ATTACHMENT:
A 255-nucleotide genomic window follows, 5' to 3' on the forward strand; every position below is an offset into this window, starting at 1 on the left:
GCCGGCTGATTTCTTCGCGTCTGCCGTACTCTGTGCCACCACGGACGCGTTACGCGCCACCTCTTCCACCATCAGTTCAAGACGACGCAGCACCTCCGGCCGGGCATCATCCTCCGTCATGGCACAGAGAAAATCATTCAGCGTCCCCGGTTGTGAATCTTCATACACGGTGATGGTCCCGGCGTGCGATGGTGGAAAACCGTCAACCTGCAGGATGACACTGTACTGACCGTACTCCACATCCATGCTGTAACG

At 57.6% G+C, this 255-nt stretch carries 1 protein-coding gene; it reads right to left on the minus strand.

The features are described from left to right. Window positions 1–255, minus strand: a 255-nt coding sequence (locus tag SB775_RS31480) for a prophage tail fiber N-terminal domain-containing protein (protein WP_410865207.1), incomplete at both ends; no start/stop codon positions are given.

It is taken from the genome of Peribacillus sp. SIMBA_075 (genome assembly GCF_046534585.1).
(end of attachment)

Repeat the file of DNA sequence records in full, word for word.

A 255-nucleotide genomic window follows, 5' to 3' on the forward strand; every position below is an offset into this window, starting at 1 on the left:
GCCGGCTGATTTCTTCGCGTCTGCCGTACTCTGTGCCACCACGGACGCGTTACGCGCCACCTCTTCCACCATCAGTTCAAGACGACGCAGCACCTCCGGCCGGGCATCATCCTCCGTCATGGCACAGAGAAAATCATTCAGCGTCCCCGGTTGTGAATCTTCATACACGGTGATGGTCCCGGCGTGCGATGGTGGAAAACCGTCAACCTGCAGGATGACACTGTACTGACCGTACTCCACATCCATGCTGTAACG

At 57.6% G+C, this 255-nt stretch carries 1 protein-coding gene; it reads right to left on the minus strand.

The features are described from left to right. Window positions 1–255, minus strand: a 255-nt coding sequence (locus tag SB775_RS31480) for a prophage tail fiber N-terminal domain-containing protein (protein WP_410865207.1), incomplete at both ends; no start/stop codon positions are given.

It is taken from the genome of Peribacillus sp. SIMBA_075 (genome assembly GCF_046534585.1).